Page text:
The story at times felt like a scavenger hunt and one that could be easily recreated as a party game. Although Harper is adept at blending into his surroundings, he has perhaps too easy of a time getting information from people and it always manages to be helpful information that never leads to a dead end. How many times have we seen the matchbook in a dead guy’s pocket lead us to the nightclub where all the unsavory sorts mingle? Is that always going to be a foolproof clue into cinematic eternity? Harper is very much a tribute to the old crime movies of decades earlier, but it could perhaps have tried to mix things up.

Where the movie does distinguish itself from its predecessors is in the violence and sex appeal the 1960s could afford. Newman’s character finds himself regularly brutalized while Tiffin shakes her hips and Winters requests Harper not try anything tonight. It’s certainly a grittier drama made all the more modern by being shot in color rather than in the stark black and white we have become accustomed to in this genre.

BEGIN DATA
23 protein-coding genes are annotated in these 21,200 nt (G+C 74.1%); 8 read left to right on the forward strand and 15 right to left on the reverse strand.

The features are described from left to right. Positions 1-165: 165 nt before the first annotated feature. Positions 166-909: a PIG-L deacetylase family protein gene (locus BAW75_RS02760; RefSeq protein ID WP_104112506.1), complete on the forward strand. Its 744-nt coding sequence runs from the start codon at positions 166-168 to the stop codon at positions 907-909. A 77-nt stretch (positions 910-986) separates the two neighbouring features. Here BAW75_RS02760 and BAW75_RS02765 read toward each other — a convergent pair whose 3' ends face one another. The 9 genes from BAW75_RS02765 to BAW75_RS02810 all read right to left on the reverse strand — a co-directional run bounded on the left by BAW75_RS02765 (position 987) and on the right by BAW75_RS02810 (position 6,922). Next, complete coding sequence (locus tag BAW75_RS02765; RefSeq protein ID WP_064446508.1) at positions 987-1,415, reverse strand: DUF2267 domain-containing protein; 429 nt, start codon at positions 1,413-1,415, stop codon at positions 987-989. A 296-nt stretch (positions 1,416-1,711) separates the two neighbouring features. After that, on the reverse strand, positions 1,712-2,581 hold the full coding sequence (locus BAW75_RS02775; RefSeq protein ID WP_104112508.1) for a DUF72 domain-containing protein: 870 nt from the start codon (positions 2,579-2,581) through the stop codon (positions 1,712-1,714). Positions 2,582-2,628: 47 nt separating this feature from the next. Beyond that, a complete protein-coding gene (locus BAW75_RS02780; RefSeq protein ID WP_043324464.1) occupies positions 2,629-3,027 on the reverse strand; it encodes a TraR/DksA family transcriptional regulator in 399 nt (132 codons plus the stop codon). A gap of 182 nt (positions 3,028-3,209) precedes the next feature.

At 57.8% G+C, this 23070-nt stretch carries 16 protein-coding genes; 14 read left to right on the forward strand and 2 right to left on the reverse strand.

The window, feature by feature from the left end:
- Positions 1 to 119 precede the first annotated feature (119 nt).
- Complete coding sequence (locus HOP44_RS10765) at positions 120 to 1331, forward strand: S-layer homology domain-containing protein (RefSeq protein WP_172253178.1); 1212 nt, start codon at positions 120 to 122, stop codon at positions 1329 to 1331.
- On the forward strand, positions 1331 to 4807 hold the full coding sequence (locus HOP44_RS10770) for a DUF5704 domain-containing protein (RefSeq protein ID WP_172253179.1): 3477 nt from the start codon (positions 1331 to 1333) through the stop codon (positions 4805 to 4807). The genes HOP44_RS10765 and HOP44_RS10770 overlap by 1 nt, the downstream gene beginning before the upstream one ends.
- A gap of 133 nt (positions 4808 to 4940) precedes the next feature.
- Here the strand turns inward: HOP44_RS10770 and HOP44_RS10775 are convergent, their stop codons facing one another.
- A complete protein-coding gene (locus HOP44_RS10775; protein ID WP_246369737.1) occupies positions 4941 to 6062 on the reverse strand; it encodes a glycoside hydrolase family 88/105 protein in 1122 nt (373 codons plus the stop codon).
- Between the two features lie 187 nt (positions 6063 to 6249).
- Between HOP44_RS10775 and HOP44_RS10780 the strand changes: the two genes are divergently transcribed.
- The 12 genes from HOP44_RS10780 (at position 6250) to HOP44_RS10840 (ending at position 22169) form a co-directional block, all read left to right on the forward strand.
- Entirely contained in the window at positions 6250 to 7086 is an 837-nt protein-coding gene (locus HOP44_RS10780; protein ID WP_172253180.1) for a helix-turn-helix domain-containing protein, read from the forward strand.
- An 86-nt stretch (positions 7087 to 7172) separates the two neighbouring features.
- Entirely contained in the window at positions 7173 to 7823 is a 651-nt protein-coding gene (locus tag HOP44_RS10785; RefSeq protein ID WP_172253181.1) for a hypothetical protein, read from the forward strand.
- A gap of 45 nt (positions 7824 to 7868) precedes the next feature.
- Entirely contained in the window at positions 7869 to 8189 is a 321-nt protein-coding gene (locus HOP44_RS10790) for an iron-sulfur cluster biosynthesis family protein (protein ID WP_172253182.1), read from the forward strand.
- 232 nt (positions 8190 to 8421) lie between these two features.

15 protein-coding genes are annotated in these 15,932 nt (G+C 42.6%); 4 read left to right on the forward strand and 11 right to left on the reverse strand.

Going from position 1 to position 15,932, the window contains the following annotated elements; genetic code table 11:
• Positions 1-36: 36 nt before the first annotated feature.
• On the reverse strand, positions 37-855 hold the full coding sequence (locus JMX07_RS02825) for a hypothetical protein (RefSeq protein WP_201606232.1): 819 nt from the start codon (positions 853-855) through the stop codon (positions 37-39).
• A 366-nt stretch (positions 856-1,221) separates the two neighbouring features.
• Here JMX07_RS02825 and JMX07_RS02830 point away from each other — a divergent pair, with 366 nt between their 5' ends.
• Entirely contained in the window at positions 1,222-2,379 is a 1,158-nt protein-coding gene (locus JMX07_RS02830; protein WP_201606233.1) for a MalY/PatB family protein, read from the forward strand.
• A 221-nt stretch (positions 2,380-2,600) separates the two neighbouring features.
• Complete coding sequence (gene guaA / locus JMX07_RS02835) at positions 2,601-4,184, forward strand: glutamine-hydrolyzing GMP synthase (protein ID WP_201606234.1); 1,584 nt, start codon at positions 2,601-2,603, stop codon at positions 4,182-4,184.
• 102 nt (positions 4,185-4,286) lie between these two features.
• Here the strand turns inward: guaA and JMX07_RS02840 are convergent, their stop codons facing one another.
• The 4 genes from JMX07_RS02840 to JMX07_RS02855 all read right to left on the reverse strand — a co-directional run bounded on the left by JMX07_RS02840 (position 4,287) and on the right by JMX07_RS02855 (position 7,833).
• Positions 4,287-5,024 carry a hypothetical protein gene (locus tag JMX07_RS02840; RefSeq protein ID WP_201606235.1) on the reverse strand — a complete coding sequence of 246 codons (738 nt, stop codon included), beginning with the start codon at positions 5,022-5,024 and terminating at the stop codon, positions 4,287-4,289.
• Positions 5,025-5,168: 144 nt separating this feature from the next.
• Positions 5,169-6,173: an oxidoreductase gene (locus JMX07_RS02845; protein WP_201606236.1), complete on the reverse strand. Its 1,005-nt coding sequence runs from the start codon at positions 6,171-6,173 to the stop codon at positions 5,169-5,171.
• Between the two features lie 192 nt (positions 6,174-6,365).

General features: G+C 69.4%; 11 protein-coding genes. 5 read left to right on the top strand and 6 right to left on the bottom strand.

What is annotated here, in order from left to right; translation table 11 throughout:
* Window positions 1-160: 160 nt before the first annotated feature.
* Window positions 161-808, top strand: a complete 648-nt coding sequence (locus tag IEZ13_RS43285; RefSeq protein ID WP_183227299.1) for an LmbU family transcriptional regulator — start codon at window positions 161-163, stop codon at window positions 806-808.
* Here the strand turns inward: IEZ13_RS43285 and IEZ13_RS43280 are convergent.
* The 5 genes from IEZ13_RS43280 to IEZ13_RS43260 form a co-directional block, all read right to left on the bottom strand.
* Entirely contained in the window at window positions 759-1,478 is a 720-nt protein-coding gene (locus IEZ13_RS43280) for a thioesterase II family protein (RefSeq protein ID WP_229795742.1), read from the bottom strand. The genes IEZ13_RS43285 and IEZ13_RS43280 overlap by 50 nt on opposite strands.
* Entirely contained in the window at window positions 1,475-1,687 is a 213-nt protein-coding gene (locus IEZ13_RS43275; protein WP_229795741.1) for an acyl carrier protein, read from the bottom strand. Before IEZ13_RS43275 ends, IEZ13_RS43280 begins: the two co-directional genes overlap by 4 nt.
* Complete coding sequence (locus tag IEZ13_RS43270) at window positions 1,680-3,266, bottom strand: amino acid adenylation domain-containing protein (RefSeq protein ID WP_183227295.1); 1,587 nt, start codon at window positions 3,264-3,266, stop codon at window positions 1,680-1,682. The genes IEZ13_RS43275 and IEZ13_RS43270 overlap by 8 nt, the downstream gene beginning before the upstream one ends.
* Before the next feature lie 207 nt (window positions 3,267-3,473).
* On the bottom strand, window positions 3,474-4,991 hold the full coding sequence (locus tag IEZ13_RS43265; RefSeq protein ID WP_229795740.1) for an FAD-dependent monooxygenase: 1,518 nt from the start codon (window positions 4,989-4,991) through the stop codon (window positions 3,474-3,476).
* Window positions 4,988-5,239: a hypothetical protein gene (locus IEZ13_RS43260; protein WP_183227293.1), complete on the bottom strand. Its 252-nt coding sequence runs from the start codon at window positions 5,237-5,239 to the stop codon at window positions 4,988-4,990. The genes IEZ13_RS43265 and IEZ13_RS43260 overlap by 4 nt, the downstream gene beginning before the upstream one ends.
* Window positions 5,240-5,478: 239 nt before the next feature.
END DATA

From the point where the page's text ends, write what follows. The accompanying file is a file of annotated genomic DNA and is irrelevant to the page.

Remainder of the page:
Harper certainly isn’t Newman’s finest work, and I often get annoyed by mysteries that have too much going on to actually follow the plot. Harper is not a bad flick, though. It’s just not one I’ll likely watch again.



Alfie (1966)

     I knew nothing of 1966’s Alfie going into it other than Michael Caine was the lead. I was instantly, however, drawing comparisons to 1963’s Tom Jones. Both films are about young playboys — one from current times the other during the 18th century. Both movies paint a portrait of a man whose libido and good looks result in an endless line of lovers, but the differences between the two are stark.